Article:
We’ve just released dbt Core v1.3 (Edgar Allen Poe), which brings some very exciting new capabilities.
Much more on Python models, metrics, and the Semantic Layer will follow this week — but there’s more wrapped into this release!
Custom node colors
This release also includes a long-awaited feature: custom node colors in your dbt DAG. This was a community (well, colleague) contribution, spearheaded by some ambitious folks on the dbt Labs Solutions Architecture and Professional Services team. Thank you to Benoit, Sung, and Matt for making it happen!
Another way of putting it is: visuals matter. While this feature may seem only cosmetic to many, it makes a real difference for anyone who wants to help others understand their DAG at a glance — for example, present bronze, silver, and gold data layers in their appropriate metallic sheen.
It’s been a year since we released dbt Core v1.0, and wow! We’ve seen the number of weekly active projects continue to grow—and the size of those projects continue to grow, too. Over 80% of projects have upgraded to using v1.0, with minimal hiccups along the way.
We are taking stock of what we need to do in the year ahead. On the docket:
- Make dbt-core easier to use and build around, starting with a new CLI that improves upon the current experience.
- Investigate how we can support dbt deployments with multiple projects, across business domains.
- Put our critical code in the right places, starting with a reassessment of where we house complex materialization logic and cross-database macro utilities.
Maturity in open source also means keeping track of our dependencies, especially the ones we share with other popular tools in the data ecosystem. Last year, Jinja released major-version 3, and we’ve upgraded to support it in dbt Core v1.3. We wanted to be careful about this—Jinja is bound up in so much custom user-space code—so we used the extended v1.3 beta period as our proving ground. Sorry to all the Airflow users who’ve had issues installing because of version conflicts (I understand Airflow added a new feature literally for this exact reason). We think Jinja-SQL is sticking around for a bit — and we’re happy to welcome Python! It’s not either or, it’s yes and.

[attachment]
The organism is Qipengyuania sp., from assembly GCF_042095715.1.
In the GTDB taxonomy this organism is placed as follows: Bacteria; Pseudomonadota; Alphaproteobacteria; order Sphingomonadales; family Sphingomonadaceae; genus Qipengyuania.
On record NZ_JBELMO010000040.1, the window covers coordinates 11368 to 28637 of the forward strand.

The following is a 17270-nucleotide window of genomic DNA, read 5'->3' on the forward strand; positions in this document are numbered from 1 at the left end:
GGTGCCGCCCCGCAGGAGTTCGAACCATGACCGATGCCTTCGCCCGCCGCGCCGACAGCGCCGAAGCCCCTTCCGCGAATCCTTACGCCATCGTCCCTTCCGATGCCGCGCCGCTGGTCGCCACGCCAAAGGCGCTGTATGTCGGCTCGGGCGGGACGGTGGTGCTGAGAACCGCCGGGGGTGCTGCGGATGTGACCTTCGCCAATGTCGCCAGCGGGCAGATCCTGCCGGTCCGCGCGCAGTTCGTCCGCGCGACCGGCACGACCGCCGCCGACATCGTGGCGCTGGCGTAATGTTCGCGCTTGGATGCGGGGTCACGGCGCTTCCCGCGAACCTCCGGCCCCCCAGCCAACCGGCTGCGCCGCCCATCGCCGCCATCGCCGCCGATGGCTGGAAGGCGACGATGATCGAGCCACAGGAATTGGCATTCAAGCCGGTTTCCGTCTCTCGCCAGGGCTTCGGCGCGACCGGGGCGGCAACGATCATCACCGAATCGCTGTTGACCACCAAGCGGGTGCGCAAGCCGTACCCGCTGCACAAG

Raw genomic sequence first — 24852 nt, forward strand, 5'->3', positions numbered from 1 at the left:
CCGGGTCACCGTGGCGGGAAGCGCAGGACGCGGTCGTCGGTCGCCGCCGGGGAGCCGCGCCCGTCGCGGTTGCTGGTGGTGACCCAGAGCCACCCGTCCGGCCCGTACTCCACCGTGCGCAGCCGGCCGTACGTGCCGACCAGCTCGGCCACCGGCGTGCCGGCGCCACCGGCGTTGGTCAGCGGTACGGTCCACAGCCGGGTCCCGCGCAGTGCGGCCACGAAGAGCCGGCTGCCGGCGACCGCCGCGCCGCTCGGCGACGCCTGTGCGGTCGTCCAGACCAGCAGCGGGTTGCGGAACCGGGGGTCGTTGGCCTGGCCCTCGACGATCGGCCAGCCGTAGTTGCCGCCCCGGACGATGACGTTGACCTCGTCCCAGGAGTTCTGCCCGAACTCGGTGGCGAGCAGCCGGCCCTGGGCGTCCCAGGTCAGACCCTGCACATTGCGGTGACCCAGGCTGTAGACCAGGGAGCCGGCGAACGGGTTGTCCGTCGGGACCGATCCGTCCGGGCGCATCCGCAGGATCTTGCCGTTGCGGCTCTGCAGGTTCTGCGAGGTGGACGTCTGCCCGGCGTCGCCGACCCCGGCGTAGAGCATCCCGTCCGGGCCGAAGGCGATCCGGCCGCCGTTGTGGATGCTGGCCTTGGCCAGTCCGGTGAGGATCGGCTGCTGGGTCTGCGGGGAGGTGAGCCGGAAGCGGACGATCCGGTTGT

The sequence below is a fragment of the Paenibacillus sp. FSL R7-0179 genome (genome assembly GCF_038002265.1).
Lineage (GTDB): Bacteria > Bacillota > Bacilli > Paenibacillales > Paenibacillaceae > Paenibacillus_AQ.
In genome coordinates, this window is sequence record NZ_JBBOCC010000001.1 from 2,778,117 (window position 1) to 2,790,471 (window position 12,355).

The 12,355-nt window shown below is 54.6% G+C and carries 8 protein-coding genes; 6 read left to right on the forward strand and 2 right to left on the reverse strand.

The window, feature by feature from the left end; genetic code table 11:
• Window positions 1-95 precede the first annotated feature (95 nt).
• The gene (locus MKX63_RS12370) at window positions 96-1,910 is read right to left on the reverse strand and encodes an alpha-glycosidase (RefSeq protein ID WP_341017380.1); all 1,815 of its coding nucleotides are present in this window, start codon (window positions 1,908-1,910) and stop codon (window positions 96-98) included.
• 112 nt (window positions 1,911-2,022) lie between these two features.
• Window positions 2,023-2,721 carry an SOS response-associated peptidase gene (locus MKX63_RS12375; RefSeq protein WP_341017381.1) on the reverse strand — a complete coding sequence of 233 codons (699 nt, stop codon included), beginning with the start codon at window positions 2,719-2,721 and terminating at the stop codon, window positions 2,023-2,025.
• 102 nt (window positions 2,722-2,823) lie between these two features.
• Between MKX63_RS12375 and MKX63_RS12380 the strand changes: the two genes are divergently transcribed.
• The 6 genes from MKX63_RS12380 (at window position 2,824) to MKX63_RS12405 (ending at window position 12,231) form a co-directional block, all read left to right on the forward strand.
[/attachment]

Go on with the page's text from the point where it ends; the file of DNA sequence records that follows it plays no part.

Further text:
For now, we’re excited to announce one more marker of maturity:
The future is
now later this month: dbt utils is turning 1.0!
It’s time for dbt utils to tick over to 1.0 and commit to what was already unofficial policy: you can rely on dbt utils in the same way as you do dbt Core, with stable interfaces and consistent and intuitive naming.
dbt utils started as a handful of reusable functions to simplify Fishtown Analytics’ consulting work. Since those humble beginnings, it has grown into a key component of data transformation in some of the most complex analytics projects, from scrappy startups to Fortune 500 companies. Over a third of dbt projects install it every week, making it production-level software despite what its version number suggested.
To get there, we kicked off a GitHub Discussion in February about the future of dbt utils. It describes a much-loved package with a bit of an identity crisis:
- Should it be a training ground for experimental projects? 🙅♂️
- A cluster of macros that you shouldn’t use yourself but make other package vendors’ lives easier? 🙅♀️
- A group of essential tests and macros to make your life easier as a dbt user? ✅
First let’s have a look at the cool new things that come with this release:
- Many tests now support
group_by_columns— recognising that some data checks can only be expressed within a group, and that others become more precise when done by group.
safe_dividemake tiny introspective queries and avoiding div0 errors that little bit easier.
dbt utils 1.0 is now a slimmed-down package that knows what it wants to be when it grows up. And what is that? From the same discussion:
Code in dbt utils should be useful even if there was only one database engine in the world.
This means that the cross-database macros that have built up over time needed to go. Adapters are the perfect place to implement this work, drastically reducing the need for “shim” packages like tsql-utils and spark-utils. As the number of data platforms providing adapters for dbt continues to grow, this became more and more important.
The other big change is a tidier and more consistent API. dbt utils evolved organically over time – a big piece of the magic of packages is that if you know how to make a dbt project, you know how to contribute – but that means that every macro has its own unique way of doing things. The requirement to commit to a consistent API for the next couple of years was a great forcing function to apply a series of long-promised deprecations. This does mean there’s some breaking changes — take a look at the changelog for the full details, but if your project is up to date you shouldn’t have many problems.
Thank you to everyone who has contributed to dbt utils, whether that’s by making a code contribution, opening an issue to describe a bug or feature, or just linking another community member to the
pivot macro when they ask for help to build their own. We’ve come a long way since the initial commit in 2017!
Last modified on: Mar 10, 2023